Tag, You’re It!

By JoEllen K. Wilson, Bonefish & Tarpon Trust

Dan Ferraris

Once juvenile tarpon emigrate from the nursery habitat (Juvenile Tarpon as they Live and Breathe), they are affectionately known as “sub-adults”.  Too big to be considered babies, but not yet sexually mature.  Sub-adults are quite mysterious, since we don’t know how far they go from the nursery habitat and where they are most times of the year.  Bonefish & Tarpon Trust is using tagging technology to uncover the mystery of their movement patterns.

Doug Jeffries

 

Acoustic telemetry is an emerging technique used in fisheries science to track movement patterns and behaviors of a variety of species.  Because it is becoming so popular, agencies are able to collaborate to greatly expand the detection network while reducing costs.  In tarpon, acoustic tags are inserted through a small incision made in the abdomen, followed by a single stitch.  Healing time is quite minimal.  Each tag transmits a “ping” with its unique identification number and acoustic receivers, or listening stations, that are within range of the tag record the time and date of the “ping” along with the tag ID.  Tarpon that we have tagged in Charlotte Harbor have been detected by receivers belonging to FWC and South Carolina’s Department of Natural Resources.  BTT receivers in the Harbor have detected spotted eagle rays tagged by Mote Marine Laboratory.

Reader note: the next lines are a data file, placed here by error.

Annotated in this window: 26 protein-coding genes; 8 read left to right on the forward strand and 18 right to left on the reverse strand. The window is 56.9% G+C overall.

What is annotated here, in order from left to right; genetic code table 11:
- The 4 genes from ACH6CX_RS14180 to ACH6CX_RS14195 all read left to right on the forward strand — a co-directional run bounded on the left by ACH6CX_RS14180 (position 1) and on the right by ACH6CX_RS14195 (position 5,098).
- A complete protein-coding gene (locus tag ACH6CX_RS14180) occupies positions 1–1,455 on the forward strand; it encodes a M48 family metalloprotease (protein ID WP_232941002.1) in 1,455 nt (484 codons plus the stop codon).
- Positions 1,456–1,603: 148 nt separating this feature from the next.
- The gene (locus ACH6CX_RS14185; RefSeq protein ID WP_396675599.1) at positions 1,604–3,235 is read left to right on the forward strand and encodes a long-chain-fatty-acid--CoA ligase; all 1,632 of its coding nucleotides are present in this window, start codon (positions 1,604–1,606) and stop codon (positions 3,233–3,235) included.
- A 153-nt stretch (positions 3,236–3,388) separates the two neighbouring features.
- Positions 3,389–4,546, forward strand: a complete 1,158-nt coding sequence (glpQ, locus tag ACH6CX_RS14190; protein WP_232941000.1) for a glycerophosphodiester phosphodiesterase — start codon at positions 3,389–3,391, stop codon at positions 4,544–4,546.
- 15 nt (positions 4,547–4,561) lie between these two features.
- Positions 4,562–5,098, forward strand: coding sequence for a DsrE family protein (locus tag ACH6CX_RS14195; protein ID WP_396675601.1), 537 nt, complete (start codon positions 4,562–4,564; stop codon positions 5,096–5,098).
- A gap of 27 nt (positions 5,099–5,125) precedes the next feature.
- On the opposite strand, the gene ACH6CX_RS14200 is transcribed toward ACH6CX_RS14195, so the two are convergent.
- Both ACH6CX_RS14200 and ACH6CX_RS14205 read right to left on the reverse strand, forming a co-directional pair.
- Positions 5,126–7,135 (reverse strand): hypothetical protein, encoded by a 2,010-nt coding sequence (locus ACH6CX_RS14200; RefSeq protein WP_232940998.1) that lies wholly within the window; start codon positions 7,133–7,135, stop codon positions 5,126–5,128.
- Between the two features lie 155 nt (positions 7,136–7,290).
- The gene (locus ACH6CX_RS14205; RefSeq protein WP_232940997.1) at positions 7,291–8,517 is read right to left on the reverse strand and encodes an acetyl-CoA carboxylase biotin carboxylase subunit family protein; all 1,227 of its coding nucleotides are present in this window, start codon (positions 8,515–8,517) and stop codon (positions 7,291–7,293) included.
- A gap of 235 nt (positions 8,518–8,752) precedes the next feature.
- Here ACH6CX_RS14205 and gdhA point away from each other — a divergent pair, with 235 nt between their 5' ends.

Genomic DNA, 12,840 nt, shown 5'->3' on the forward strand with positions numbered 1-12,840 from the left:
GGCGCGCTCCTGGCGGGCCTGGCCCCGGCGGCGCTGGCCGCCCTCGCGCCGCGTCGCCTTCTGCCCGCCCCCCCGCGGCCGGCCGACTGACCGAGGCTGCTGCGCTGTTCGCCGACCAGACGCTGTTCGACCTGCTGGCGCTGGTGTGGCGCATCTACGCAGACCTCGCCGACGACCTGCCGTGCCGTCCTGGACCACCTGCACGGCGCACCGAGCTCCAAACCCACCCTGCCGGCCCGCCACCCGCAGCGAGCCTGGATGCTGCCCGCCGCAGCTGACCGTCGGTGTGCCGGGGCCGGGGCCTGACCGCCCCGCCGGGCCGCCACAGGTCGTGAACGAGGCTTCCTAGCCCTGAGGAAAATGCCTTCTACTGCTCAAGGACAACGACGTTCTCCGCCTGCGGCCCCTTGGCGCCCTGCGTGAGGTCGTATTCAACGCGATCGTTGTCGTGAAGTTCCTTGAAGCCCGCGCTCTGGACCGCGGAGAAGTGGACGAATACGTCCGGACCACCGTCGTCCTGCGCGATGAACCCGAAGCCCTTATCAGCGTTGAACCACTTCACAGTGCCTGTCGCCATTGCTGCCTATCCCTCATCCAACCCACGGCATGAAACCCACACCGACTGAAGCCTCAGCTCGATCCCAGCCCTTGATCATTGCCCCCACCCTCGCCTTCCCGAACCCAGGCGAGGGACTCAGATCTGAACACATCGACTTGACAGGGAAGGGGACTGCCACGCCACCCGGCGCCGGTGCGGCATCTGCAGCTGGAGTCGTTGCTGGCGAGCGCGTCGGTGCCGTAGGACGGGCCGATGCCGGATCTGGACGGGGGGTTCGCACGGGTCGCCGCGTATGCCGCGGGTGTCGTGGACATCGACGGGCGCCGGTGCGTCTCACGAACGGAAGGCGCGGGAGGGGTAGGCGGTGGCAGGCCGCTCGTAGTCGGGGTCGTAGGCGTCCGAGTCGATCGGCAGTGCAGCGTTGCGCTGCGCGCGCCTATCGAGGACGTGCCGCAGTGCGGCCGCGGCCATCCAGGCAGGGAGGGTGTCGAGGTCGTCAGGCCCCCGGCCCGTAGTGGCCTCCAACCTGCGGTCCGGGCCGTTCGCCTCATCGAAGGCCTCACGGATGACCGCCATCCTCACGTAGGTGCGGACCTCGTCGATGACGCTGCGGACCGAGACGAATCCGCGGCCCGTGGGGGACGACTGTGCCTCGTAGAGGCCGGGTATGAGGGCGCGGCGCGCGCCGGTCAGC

Brooke Black

 

A major benefit to using acoustic tags is the size variability of tarpon that we are able to tag.  In the past, BTT funded tarpon research using satellite tags and the size of the tag limited us to tagging fish that were 80 pounds or larger.  Acoustic tags are much smaller so that we can target tarpon as small as 20 pounds.

Filling the life cycle gaps for tarpon is essential to the sustainability of the fishery.  Most importantly, we could be irreparably damaging essential sub-adult habitat without even knowing it.  A functional habitat is critical for any species, particularly those like tarpon which rely on coastal habitats for early life stages and mature relatively late.  Healthy habitats mean healthy fisheries.

A. Wilde
We could use your help in finding juvenile tarpon habitats. If you know of any locations of tarpon 12” and under, please contact JoEllen at jwilson@bonefishtarpontrust.org.
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